In general terms, power suggests the capacity of one person or group to determine—either through force or through other forms of influence—the conduct of another person or group. In return, obedience—conduct that is compliant with the desires and wills of a given authority—could be the effect of either coercion or persuasion. In the first instance, a contradiction between opposite wills and desires will probably lead to an endemic state of conflict. In the second case, on the contrary, the subject has attuned his or her will and desires accordingly to those of the leader; the contradiction between them then remains latent and is seemingly neutralized.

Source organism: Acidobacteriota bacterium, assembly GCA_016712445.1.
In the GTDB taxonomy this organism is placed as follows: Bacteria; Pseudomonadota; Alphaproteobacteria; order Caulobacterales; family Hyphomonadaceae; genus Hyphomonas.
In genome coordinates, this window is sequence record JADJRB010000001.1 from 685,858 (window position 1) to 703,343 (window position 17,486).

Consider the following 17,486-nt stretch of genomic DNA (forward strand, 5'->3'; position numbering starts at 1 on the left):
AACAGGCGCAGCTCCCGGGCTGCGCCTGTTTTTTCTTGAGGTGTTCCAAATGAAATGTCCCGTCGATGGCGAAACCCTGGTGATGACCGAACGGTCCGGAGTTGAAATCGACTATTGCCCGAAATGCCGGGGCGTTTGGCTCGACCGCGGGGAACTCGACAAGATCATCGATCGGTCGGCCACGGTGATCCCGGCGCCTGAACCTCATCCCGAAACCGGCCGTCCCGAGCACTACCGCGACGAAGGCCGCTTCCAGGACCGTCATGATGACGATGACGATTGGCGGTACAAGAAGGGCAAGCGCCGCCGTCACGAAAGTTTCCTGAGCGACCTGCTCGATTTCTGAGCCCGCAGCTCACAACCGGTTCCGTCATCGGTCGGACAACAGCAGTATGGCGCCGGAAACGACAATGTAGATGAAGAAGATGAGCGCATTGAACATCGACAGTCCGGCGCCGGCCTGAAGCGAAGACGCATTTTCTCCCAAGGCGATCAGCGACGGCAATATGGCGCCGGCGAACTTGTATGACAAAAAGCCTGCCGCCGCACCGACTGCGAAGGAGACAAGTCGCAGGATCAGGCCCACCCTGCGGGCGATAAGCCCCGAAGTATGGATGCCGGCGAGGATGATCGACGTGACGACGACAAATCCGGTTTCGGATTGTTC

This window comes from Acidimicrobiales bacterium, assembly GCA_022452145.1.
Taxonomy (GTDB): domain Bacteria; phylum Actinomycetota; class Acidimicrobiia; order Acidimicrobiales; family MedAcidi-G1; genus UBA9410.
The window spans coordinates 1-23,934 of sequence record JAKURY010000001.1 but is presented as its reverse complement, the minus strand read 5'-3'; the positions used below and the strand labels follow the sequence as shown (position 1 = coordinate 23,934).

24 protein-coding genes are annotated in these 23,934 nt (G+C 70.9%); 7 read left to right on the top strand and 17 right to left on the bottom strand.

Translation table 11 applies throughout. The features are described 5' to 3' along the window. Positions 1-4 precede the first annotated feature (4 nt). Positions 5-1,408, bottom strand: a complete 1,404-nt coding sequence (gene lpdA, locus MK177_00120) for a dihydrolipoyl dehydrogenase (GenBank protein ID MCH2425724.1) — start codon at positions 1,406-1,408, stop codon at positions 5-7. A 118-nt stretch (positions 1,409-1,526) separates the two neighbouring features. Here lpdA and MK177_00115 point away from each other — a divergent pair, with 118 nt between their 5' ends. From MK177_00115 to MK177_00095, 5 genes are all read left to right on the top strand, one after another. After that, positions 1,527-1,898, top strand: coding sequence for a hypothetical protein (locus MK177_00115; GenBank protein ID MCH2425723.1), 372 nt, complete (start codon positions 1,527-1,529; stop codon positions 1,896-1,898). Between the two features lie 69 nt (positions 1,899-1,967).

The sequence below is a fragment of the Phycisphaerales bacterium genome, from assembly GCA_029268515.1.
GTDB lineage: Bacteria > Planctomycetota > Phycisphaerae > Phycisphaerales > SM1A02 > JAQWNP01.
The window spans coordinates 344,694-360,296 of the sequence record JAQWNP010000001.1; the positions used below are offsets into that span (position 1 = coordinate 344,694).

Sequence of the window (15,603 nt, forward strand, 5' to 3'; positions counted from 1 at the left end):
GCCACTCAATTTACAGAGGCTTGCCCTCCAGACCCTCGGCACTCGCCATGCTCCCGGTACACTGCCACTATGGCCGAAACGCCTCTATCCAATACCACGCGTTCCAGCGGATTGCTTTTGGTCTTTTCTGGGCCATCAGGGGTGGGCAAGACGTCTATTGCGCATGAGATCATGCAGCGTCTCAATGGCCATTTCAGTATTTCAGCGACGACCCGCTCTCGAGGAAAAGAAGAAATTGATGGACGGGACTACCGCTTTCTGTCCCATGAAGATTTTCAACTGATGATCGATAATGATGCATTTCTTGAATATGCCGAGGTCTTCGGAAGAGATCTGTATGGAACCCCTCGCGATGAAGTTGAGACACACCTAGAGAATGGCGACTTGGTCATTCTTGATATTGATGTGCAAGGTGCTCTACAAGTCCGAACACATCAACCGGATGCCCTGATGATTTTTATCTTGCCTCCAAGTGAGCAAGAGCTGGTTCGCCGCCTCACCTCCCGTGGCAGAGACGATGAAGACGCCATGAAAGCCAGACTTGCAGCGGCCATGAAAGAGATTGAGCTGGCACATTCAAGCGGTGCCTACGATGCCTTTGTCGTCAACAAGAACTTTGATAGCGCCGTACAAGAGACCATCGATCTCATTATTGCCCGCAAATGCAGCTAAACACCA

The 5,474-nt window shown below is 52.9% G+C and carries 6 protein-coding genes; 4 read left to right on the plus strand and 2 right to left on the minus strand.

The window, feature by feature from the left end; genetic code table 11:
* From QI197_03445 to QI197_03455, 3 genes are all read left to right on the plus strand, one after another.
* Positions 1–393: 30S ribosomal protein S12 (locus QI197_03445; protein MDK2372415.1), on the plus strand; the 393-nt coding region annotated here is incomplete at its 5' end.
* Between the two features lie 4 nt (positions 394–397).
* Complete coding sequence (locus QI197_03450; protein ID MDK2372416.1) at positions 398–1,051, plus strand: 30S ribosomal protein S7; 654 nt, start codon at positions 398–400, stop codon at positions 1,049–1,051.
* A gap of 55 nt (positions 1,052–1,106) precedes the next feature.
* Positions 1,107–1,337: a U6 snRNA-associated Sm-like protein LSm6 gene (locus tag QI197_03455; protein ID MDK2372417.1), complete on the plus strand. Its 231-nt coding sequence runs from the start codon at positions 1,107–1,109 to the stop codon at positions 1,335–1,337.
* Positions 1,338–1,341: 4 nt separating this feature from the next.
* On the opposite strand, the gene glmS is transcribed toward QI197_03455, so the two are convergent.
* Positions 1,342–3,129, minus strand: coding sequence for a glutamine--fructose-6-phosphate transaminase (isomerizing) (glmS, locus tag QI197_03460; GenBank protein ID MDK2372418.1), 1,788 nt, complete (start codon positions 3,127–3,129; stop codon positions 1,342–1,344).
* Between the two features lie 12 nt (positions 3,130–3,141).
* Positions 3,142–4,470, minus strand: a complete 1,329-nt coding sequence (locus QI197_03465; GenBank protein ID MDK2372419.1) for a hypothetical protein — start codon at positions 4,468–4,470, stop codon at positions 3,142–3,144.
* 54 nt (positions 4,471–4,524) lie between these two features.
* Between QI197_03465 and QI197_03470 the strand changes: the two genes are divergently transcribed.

As a matter of fact, in contemporary democracies, social power might be understood as a relationship among collective behaviors. In this ...

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